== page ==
The Gift of the Magi. O. Henry Illustrated by P. J. Lynch. Candlewick, 2009. (4-6) Generosity Two penniless newlyweds, Della and Jim, seek the perfect gift for each other for Christmas. Each finds exactly the gift the other will love, but they have no money to purchase it unless they sell the treasures that mean the most to each of them personally. A poignant story of selfless giving, and a comedy of errors too.
A Christmas Carol. * Charles Dickens. Illustrated by John Leech. Tole Publishing, 2019. (4-6) Generosity, Service Miserly, self-centered Scrooge learns to look beyond himself and his own well-being, when Christmas Eve affords him the opportunity to revisit his past, present, and peek ahead to his grim future if his life is unchanged. This unabridged version of Dickens’ classic tale weaves timeless text with outstanding illustration. The combination of Dickens poignant story and Leech’s Rembrandt-like illustrations make this the perfect holiday read-aloud for the older grades.*Available on Epic!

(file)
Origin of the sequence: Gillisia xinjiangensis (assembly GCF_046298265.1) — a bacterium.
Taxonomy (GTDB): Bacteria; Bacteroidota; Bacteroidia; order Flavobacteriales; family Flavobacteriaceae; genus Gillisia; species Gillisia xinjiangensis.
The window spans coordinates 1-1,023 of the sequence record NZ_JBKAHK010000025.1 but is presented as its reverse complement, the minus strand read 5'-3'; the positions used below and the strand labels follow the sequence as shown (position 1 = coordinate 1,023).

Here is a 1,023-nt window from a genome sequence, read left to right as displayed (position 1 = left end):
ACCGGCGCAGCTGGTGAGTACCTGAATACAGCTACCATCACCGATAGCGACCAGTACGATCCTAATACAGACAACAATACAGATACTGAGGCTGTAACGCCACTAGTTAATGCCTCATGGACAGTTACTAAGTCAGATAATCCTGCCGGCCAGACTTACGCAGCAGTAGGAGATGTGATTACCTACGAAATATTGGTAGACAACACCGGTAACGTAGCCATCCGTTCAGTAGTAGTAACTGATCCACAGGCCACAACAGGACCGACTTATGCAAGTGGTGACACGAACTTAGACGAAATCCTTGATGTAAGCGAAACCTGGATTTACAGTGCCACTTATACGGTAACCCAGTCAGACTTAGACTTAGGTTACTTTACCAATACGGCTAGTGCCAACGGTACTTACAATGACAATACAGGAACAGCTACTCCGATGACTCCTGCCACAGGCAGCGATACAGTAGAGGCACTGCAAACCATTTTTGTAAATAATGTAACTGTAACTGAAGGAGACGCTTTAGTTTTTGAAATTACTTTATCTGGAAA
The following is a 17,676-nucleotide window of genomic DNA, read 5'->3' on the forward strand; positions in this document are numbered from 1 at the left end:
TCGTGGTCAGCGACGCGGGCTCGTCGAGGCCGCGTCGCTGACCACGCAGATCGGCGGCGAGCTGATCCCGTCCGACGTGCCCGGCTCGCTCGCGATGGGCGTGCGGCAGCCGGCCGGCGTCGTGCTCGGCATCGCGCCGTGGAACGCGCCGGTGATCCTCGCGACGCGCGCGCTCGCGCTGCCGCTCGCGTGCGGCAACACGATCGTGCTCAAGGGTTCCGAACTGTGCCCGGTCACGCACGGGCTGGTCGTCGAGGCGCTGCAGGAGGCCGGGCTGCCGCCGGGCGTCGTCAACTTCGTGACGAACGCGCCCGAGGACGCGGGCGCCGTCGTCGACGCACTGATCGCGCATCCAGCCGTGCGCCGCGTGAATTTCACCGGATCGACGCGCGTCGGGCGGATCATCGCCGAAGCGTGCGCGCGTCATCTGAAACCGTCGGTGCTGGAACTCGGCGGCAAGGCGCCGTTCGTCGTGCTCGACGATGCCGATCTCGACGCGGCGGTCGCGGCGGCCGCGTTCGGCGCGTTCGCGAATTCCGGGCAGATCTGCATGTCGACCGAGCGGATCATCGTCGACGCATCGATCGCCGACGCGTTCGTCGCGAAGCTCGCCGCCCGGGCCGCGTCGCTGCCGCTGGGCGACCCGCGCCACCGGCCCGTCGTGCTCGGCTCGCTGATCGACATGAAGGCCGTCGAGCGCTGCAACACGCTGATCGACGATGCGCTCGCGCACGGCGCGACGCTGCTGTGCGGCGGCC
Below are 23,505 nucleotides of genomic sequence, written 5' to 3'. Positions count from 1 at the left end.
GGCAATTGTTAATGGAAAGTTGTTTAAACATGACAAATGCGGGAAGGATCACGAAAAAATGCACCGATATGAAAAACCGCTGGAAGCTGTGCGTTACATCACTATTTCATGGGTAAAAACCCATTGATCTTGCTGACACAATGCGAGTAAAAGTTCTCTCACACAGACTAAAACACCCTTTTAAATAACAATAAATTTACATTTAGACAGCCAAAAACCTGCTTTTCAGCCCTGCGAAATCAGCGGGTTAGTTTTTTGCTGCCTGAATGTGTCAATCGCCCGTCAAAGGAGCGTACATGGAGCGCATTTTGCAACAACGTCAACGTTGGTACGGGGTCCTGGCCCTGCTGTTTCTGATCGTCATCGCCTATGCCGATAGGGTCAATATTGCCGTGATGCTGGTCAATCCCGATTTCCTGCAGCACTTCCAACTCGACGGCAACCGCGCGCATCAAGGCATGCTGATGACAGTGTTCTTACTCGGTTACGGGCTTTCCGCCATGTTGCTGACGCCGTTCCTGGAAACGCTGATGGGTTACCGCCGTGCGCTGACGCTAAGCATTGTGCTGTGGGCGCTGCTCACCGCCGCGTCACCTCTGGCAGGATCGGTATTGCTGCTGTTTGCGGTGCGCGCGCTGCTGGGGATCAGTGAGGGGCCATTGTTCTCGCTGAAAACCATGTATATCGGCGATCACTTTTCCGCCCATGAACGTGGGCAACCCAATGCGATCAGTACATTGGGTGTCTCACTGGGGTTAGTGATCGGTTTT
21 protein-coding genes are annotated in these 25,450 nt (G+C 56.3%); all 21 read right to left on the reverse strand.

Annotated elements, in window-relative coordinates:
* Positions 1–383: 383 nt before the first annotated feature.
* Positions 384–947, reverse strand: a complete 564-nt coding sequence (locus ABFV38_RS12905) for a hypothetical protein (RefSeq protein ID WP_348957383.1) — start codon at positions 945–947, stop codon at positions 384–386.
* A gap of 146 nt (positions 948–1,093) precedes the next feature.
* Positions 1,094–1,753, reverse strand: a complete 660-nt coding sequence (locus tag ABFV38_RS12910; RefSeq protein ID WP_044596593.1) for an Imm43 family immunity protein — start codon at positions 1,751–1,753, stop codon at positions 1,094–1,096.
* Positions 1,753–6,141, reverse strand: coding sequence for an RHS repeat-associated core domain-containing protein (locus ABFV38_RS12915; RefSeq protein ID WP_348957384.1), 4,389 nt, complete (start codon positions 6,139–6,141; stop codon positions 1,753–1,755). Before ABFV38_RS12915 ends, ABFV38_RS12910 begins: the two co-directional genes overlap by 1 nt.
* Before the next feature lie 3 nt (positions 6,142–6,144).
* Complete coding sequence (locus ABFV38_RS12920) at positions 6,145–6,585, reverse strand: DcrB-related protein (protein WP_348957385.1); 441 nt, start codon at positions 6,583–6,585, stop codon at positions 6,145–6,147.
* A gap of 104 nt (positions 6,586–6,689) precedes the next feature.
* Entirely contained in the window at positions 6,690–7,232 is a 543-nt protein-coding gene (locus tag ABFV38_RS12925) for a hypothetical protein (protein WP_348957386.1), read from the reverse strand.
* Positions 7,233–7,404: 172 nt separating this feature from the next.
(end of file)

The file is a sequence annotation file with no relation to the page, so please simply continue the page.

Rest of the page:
The True Saint Nicholas: Why He Matters to Children. William J. Bennett Howard Books, 2009. (5-Adult) An older grade overview of the historical St. Nicholas by one of America’s leading educators. The book treats his life, legends that sprang up about his deeds, and his ongoing legacy.